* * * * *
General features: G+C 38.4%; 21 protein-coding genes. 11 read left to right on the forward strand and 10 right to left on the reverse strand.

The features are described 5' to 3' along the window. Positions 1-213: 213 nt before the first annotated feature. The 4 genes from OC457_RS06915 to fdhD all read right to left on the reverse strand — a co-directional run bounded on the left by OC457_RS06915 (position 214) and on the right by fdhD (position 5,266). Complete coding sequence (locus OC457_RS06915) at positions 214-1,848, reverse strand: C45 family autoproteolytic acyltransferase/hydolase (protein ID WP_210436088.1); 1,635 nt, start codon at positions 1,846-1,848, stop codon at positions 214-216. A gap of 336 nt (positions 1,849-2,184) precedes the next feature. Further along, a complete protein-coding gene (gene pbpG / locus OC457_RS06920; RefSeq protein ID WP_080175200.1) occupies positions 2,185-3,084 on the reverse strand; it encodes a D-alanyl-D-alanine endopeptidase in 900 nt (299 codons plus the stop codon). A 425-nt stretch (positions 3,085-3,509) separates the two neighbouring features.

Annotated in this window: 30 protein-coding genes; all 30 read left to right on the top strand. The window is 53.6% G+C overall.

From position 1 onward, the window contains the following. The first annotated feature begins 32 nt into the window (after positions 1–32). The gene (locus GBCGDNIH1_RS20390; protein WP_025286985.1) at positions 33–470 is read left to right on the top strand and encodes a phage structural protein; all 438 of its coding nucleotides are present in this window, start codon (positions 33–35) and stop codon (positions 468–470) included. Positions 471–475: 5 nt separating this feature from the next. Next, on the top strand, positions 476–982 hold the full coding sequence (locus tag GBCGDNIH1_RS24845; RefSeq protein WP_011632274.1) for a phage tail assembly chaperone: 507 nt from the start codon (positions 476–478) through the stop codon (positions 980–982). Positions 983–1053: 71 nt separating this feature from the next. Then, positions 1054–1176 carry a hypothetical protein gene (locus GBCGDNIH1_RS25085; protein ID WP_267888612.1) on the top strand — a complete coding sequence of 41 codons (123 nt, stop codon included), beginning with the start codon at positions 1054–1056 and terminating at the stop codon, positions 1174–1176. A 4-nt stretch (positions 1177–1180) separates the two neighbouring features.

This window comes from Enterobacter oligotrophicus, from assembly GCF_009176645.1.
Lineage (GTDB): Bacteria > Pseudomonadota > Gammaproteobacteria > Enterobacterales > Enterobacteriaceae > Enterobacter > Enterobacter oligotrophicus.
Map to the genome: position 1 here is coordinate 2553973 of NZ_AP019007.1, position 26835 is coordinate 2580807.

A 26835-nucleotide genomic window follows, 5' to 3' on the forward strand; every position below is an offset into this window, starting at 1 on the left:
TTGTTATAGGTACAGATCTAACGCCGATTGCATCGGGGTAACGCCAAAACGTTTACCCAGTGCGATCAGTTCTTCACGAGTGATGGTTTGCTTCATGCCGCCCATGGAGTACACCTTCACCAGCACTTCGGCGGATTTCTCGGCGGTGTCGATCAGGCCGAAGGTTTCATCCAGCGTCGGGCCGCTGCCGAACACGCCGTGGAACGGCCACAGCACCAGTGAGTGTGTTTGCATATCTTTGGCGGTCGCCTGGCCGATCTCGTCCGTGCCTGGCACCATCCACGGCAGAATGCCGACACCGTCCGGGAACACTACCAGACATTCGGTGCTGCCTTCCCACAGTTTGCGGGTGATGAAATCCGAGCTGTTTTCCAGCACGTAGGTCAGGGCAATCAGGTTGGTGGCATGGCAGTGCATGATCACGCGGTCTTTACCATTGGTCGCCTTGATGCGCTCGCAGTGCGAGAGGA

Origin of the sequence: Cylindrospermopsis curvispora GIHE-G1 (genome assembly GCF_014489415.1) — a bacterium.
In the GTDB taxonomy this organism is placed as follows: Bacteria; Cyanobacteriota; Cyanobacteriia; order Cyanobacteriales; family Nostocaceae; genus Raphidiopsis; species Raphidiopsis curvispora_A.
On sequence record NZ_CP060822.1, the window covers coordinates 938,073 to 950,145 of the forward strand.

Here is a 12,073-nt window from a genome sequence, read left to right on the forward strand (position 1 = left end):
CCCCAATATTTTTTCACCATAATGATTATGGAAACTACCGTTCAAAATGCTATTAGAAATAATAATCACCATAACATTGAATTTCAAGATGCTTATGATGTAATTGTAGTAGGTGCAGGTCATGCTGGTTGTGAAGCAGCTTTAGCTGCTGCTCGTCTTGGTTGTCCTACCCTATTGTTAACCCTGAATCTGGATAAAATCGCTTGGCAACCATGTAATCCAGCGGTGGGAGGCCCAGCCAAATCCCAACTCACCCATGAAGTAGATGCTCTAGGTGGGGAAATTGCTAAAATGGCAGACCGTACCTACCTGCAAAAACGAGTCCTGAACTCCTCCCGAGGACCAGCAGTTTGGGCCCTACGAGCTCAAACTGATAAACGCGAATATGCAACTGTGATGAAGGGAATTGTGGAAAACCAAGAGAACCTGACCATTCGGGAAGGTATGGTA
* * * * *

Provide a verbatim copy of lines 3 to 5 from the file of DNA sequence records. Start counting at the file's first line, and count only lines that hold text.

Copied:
Annotated in this window: 30 protein-coding genes; all 30 read left to right on the top strand. The window is 53.6% G+C overall.

From position 1 onward, the window contains the following. The first annotated feature begins 32 nt into the window (after positions 1–32). The gene (locus GBCGDNIH1_RS20390; protein WP_025286985.1) at positions 33–470 is read left to right on the top strand and encodes a phage structural protein; all 438 of its coding nucleotides are present in this window, start codon (positions 33–35) and stop codon (positions 468–470) included. Positions 471–475: 5 nt separating this feature from the next. Next, on the top strand, positions 476–982 hold the full coding sequence (locus tag GBCGDNIH1_RS24845; RefSeq protein WP_011632274.1) for a phage tail assembly chaperone: 507 nt from the start codon (positions 476–478) through the stop codon (positions 980–982). Positions 983–1053: 71 nt separating this feature from the next. Then, positions 1054–1176 carry a hypothetical protein gene (locus GBCGDNIH1_RS25085; protein ID WP_267888612.1) on the top strand — a complete coding sequence of 41 codons (123 nt, stop codon included), beginning with the start codon at positions 1054–1056 and terminating at the stop codon, positions 1174–1176. A 4-nt stretch (positions 1177–1180) separates the two neighbouring features.

This window comes from Enterobacter oligotrophicus, from assembly GCF_009176645.1.